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http://www.amazon.com/Hitachi-729404-8-Inch-Diamond-Drill/dp/B000X1MTM8

These are very good if you keep them wet. Cordless drill only as a corded drill provided too many rpms.

You have to tilt into the material. If you set it flat and pull the trigger it will walk all over the surface.

Once you get it fully seated and cutting, pull it out every so often in order to water the area being drilled
 

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Depends on the tile and hardness. Don't use a hammer drill. I just installed some grab bars last week in ceramic bath tiles, and they drilled easily dry with a Bosch glass tile bit. I was drilling some porcelain tile a while ago that was so hard, it took a couple diamond core bits and plenty of water. If you keep the bit cool, it stays sharp longer and works better, obviously.
 

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Simple way to keep the bit wet---drill through a sponge--soak the sponge--press it when you need water on the bit.

Buy the bits from Hong Kong (E-Bay) about a dollar each---

Don't tell any one--but I have drilled hundreds of holes through porcelain tile with a small hammer drill and a Bosch masonry bit----must have been lucky --never cracked a tile---
 

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For small holes I like the glass bits with water as well, just depends how well the tile is set and how hard you press. Set some deep sink legs into hard porcelain, the more experience you get the riskier you will be, glass bits are slow, carbides are fast. Have drilled hundreds through 1-1/4" granite and marble on the sides for anchors about 2" deep. One or two blew out the front, gotta keep straight. Just like a bullet the back will blow out when drilling through front with hammer and pressure .
 

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CRL used to sell some killer masonry bits that chewed though porcelain like it was butter. You could feel it grinding it away. Of course they stopped selling them.

Now I use the Bosch masonry bits and water. Diamond core bits work well also, but I like to start with a masonry bit to get the hole going. I have had mixed results with the drill guides.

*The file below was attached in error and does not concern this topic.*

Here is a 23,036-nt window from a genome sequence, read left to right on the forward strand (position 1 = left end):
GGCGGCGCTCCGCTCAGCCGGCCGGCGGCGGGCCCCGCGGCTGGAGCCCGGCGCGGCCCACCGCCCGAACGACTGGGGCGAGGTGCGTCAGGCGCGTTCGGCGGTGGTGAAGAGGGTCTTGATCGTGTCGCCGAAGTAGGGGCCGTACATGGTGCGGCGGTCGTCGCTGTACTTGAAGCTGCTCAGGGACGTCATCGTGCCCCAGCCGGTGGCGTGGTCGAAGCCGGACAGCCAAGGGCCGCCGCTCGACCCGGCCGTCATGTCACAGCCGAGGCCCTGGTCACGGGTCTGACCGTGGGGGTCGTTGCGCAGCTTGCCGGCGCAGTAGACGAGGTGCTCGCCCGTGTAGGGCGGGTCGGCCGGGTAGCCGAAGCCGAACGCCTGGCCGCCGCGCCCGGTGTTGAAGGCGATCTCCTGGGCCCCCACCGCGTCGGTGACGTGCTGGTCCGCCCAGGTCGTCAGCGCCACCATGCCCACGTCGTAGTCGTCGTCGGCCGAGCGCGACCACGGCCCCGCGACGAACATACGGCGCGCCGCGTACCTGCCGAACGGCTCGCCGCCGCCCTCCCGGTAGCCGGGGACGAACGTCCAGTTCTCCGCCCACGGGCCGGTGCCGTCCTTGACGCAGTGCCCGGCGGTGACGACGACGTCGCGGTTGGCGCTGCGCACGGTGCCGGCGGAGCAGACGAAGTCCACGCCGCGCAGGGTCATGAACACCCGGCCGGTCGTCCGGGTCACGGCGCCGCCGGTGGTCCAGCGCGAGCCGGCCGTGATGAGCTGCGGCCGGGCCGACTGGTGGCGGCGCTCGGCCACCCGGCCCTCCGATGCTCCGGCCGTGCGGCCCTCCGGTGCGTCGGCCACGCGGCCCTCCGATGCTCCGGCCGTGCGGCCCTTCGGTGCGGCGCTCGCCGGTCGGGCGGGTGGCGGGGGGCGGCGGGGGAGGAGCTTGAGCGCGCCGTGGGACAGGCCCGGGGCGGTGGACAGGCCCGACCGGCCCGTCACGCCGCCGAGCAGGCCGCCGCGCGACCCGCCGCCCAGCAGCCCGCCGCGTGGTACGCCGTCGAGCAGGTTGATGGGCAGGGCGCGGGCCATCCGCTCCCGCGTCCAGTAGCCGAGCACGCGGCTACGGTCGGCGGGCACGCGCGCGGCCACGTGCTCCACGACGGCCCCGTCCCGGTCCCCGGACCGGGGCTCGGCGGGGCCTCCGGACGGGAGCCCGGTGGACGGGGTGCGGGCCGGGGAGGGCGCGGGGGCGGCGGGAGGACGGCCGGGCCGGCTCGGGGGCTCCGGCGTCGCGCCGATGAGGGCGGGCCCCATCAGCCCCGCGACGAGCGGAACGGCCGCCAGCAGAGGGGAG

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CRL used to sell some killer masonry bits that chewed though porcelain like it was butter. You could feel it grinding it away. Of course they stopped selling them.
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Today I went to my favorite suppliers looking for 7 ply 3/8 plywood. Nobody had it. Everyone switched to new suppliers or could order it. Of course, I needed it yesterday.
 

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I go through some serious scrutinizing of tools prior to purchase, durability, practical, profit increasing, better quality job.
If the new way doesn't significantly improve the old fashion way, I'm sticking old fashion till the next generation of improvement , still not convinced I'll wait longer. Some may benefit from that contraption, some it is a step back.
 

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I go through some serious scrutinizing of tools prior to purchase, durability, practical, profit increasing, better quality job.
If the new way doesn't significantly improve the old fashion way, I'm sticking old fashion till the next generation of improvement , still not convinced I'll wait longer. Some may benefit from that contraption, some it is a step back.
I doubt I will buy it... It'd be nice, yes. But I don't lay tile every day. I probably need a core bit about 10 times a year. So... no, I won't buy it.

That being said, if Angus uses it and likes it, I would buy it. I'd just rather put my money else where.
 

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It is an option , the Flex brand with water attachment will do all that, though the drill and tank are self contained where one would need that aspect, limited water and power without reloads.
I had never heard of any of that sort of thing. Just a core bit and keep it wet somehow. Up to date the most holes I've ever drill at one job were two. So... yeah, no fancy system in my future I don't think. :no:
 

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Bits that are designed to be used wet quickly dull when they aren't wet. Other methods I've tried worked, they just result in less life on the bits than advertised because I wasn't keeping them well all the time.

I bought this mostly because of the variety in bit sizes that came with the kit. Since I was spending the money on all the bits, I dropped a few extra shillings to get the handle. It's more of an investment in keep the bits lasting more than anything. It does work as advertised. Budget friendly too.

It's a bonus with the other attachments. Would I use this as a full time bullnose tool? Hell, no. But in a pinch, I now have it.

If I were to really invest in core bits, I would only consider the Armeg PTC set. But talk about big $$$$ :blink:
 

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I noticed that was a vast selection of core bits. I believe if you own the bit, the more water you'll use. I would like to delve into all the diamond science , would pay for itself in a year. Found courses online, abrasives training grinding wheel materials 210, by a company called TOOLINGU, just don't think I have the discipline or time, monthly fee is unappealing as well.
 
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